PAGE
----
HARRY KANE will keep believing. He has no choice.
But in his heart of hearts, the England captain knows his best chances for glory with the national team are likely to be over.
And with it, perhaps his best opportunity to win a major trophy in his career.
Kane will blame himself after blasting his second penalty of the night over the bar.
As this World Cup knockout round showed, penalty takers can make anyone a hero or villain.
Kane will pick himself up, dust himself off and walk away.
But that was a heavy blow for captain and country.
Kane claimed ahead of the last 16 clash against Senegal that he and the team would never be in better shape to end the many years of injury.
Back then it sounded like a call to arms.
Now it feels like an epitaph to the Three Lions’ latest tournament disappointment, Gareth Southgate’s England and even Kane’s career.
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His first penalty put him level with Wayne Rooney on 53 goals for England. He will break that record, Jimmy Greaves’ milestone for Tottenham and possibly Alan Shearer’s Premier League record.
These successes would be great, they are not the same as winning a world championship.
Kane tries to emulate Bobby Moore by picking up a shiny piece of metal. If he could make it by also taking Geoff Hurst’s last hat-trick, then you better fold.
But winning is the thing. And he still hasn’t.
It was 40 years since England met France in the World Cup.
Ron Greenwood’s crew traveled to Spain and the nation hummed along to their naïve but catchy tune.
But here in Qatar, this time there was more of a feeling than ever that an English team could do it right.
Even before Morocco’s shock victory over Portugal, there was good reason to believe that Southgate’s men could dare to dream.
There was no outstanding team in the tournament. The closest came Brazil, which was also out.
And France. Unfortunately.
Kane’s equalizer put him ahead of Giroud.
But the winner of the former Arsenal and Chelsea striker has put him back in the front and, more importantly, brought him one step closer to winning back-to-back World Cups.
At 36, Giroud is at least giving his former Premier League rivals hope that his day will come.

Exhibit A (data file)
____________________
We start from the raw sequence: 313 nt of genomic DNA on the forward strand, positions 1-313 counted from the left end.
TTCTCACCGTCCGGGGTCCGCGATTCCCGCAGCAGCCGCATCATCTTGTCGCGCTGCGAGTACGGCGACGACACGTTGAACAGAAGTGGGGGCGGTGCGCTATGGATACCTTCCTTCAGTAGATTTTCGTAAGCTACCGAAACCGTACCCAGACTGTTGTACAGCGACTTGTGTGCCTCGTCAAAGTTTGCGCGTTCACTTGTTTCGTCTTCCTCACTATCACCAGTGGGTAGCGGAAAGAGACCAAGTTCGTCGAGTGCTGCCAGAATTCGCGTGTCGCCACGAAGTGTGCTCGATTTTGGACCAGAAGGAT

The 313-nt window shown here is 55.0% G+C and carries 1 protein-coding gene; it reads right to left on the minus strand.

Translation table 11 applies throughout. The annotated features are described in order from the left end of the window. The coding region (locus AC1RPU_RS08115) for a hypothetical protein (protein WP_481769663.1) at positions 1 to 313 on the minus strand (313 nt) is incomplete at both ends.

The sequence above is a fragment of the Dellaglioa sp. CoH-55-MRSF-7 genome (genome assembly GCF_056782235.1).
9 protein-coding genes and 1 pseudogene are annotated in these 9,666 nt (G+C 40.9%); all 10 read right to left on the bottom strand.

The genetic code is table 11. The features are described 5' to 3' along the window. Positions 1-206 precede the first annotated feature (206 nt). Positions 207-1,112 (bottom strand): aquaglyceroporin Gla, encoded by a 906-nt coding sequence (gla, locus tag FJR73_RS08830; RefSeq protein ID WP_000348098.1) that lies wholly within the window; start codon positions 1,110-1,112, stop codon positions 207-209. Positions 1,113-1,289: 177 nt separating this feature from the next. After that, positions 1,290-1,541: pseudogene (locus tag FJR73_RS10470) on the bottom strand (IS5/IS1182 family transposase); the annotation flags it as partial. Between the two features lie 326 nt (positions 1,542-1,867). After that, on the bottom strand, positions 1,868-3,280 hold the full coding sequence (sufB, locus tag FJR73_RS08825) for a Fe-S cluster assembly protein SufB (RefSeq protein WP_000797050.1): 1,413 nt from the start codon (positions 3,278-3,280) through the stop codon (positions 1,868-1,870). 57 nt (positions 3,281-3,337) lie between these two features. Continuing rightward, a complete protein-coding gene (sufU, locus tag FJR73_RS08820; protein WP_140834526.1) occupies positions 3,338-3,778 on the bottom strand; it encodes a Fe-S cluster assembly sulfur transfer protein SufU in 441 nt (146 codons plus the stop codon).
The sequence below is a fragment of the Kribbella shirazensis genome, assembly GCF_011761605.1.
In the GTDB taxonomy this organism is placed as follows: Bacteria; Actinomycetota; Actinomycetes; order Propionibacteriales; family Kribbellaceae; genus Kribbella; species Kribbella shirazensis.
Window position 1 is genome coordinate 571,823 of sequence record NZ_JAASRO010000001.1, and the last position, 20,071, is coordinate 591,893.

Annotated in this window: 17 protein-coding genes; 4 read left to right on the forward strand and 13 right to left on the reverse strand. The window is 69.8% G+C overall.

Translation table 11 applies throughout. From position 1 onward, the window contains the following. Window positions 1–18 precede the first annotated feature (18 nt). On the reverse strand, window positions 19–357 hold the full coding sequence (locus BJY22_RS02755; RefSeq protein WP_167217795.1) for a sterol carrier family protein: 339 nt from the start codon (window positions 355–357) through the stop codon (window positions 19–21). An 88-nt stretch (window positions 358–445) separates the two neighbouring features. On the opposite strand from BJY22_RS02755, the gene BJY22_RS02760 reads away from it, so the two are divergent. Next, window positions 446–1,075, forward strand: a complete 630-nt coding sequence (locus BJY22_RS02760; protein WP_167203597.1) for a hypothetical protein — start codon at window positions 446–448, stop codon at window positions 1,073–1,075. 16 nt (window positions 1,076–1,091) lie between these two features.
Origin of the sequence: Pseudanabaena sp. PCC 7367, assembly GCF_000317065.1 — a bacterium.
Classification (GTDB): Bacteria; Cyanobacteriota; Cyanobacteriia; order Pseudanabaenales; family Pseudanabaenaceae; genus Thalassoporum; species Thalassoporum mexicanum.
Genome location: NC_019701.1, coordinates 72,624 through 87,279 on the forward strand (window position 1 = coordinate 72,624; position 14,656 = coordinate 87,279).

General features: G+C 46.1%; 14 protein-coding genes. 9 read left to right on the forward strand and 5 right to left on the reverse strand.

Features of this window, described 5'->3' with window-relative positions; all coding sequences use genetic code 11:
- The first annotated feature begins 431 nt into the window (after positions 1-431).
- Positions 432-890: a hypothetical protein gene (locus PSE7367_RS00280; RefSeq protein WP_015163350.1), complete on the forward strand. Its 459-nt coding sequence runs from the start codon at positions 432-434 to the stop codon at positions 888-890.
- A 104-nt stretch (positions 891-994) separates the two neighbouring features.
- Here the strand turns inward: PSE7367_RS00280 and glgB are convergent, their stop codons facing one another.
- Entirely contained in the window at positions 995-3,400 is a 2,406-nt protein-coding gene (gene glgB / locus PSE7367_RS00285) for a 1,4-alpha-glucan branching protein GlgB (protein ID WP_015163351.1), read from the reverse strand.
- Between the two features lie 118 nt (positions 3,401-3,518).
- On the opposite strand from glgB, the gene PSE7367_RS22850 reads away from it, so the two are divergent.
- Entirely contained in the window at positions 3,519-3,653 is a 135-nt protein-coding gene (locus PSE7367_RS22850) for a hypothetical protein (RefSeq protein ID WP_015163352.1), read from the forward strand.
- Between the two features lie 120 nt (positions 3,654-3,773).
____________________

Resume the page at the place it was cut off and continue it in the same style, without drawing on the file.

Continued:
On the other hand, the French number 9 Kane also shows what could have been – and still could be – if he had not remained loyal to Tottenham.
As he continued to miss out on big prizes at Arsenal, he moved to Chelsea and was eventually rewarded with a Champions League winners’ medal.
After feeling overwhelmed at Stamford Bridge, he went to Italy and won Serie A with AC Milan.
But if Giroud wins a second World Cup, he’ll have secured a place in history that Kane – and let’s face it, every England player of all time – can only dream of.
France captain Hugo Lloris has shown that playing for Tottenham doesn’t have to be an obstacle to glory.
Kane beat his club skipper with his first penalty but failed to convert the second.
In the first half, Lloris stopped a Kane shot with his body and shoved another away.
These are the margins between success and failure, the great and the very, very good.
Whatever happens in the future, Kane will be remembered for his goals, drive and relentless desire to keep improving and adapting.
Perhaps Tottenham will improve soon enough to give them a chance to compete for the biggest prizes, as someone of their talent and dedication deserves.
Perhaps things will finally come together for England at Euro 2024, which starts in just over 18 months.
But in the bleakness of last night’s defeat, it felt as if something significant for captain and country was slipping away.
https://www.the-sun.com/sport/6889213/harry-kane-england-2022-world-cup-france/ Harry Kane’s greatest shot at England glory faded with the World Cup penalty against France, but he’s still great